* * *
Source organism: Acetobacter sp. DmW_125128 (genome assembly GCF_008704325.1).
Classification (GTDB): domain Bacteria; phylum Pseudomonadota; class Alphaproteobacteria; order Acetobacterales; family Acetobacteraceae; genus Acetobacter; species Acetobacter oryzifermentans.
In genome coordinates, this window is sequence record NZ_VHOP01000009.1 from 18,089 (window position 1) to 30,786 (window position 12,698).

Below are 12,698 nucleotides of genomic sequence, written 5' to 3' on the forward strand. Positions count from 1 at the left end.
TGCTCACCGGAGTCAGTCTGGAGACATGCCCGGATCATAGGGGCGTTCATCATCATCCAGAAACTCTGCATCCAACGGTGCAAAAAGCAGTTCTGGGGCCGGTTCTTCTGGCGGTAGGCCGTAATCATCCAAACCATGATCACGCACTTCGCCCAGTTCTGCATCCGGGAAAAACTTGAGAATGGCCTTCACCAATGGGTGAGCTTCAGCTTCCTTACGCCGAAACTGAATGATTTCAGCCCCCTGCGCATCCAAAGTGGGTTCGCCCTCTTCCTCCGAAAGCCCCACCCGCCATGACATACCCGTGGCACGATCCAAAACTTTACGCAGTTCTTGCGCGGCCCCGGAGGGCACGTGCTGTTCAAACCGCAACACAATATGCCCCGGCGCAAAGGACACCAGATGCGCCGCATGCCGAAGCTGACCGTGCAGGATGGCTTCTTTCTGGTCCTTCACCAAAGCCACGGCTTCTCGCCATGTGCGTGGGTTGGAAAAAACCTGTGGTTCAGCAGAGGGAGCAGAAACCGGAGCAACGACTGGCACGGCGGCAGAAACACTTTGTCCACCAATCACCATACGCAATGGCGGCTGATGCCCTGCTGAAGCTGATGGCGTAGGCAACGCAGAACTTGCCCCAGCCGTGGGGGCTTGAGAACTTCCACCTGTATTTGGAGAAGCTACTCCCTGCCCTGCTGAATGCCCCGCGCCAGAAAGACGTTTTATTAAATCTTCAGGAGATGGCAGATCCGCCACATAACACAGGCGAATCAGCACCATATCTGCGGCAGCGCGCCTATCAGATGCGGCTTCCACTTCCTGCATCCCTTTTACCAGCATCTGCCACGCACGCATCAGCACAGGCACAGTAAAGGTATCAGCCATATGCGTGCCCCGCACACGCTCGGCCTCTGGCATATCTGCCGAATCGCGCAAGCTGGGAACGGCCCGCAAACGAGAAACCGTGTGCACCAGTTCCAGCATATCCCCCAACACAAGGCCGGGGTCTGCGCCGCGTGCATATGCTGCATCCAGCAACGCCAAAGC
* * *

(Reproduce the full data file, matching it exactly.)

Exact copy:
Source organism: Acetobacter sp. DmW_125128 (genome assembly GCF_008704325.1).
Classification (GTDB): domain Bacteria; phylum Pseudomonadota; class Alphaproteobacteria; order Acetobacterales; family Acetobacteraceae; genus Acetobacter; species Acetobacter oryzifermentans.
In genome coordinates, this window is sequence record NZ_VHOP01000009.1 from 18,089 (window position 1) to 30,786 (window position 12,698).

Below are 12,698 nucleotides of genomic sequence, written 5' to 3' on the forward strand. Positions count from 1 at the left end.
TGCTCACCGGAGTCAGTCTGGAGACATGCCCGGATCATAGGGGCGTTCATCATCATCCAGAAACTCTGCATCCAACGGTGCAAAAAGCAGTTCTGGGGCCGGTTCTTCTGGCGGTAGGCCGTAATCATCCAAACCATGATCACGCACTTCGCCCAGTTCTGCATCCGGGAAAAACTTGAGAATGGCCTTCACCAATGGGTGAGCTTCAGCTTCCTTACGCCGAAACTGAATGATTTCAGCCCCCTGCGCATCCAAAGTGGGTTCGCCCTCTTCCTCCGAAAGCCCCACCCGCCATGACATACCCGTGGCACGATCCAAAACTTTACGCAGTTCTTGCGCGGCCCCGGAGGGCACGTGCTGTTCAAACCGCAACACAATATGCCCCGGCGCAAAGGACACCAGATGCGCCGCATGCCGAAGCTGACCGTGCAGGATGGCTTCTTTCTGGTCCTTCACCAAAGCCACGGCTTCTCGCCATGTGCGTGGGTTGGAAAAAACCTGTGGTTCAGCAGAGGGAGCAGAAACCGGAGCAACGACTGGCACGGCGGCAGAAACACTTTGTCCACCAATCACCATACGCAATGGCGGCTGATGCCCTGCTGAAGCTGATGGCGTAGGCAACGCAGAACTTGCCCCAGCCGTGGGGGCTTGAGAACTTCCACCTGTATTTGGAGAAGCTACTCCCTGCCCTGCTGAATGCCCCGCGCCAGAAAGACGTTTTATTAAATCTTCAGGAGATGGCAGATCCGCCACATAACACAGGCGAATCAGCACCATATCTGCGGCAGCGCGCCTATCAGATGCGGCTTCCACTTCCTGCATCCCTTTTACCAGCATCTGCCACGCACGCATCAGCACAGGCACAGTAAAGGTATCAGCCATATGCGTGCCCCGCACACGCTCGGCCTCTGGCATATCTGCCGAATCGCGCAAGCTGGGAACGGCCCGCAAACGAGAAACCGTGTGCACCAGTTCCAGCATATCCCCCAACACAAGGCCGGGGTCTGCGCCGCGTGCATATGCTGCATCCAGCAACGCCAAAGC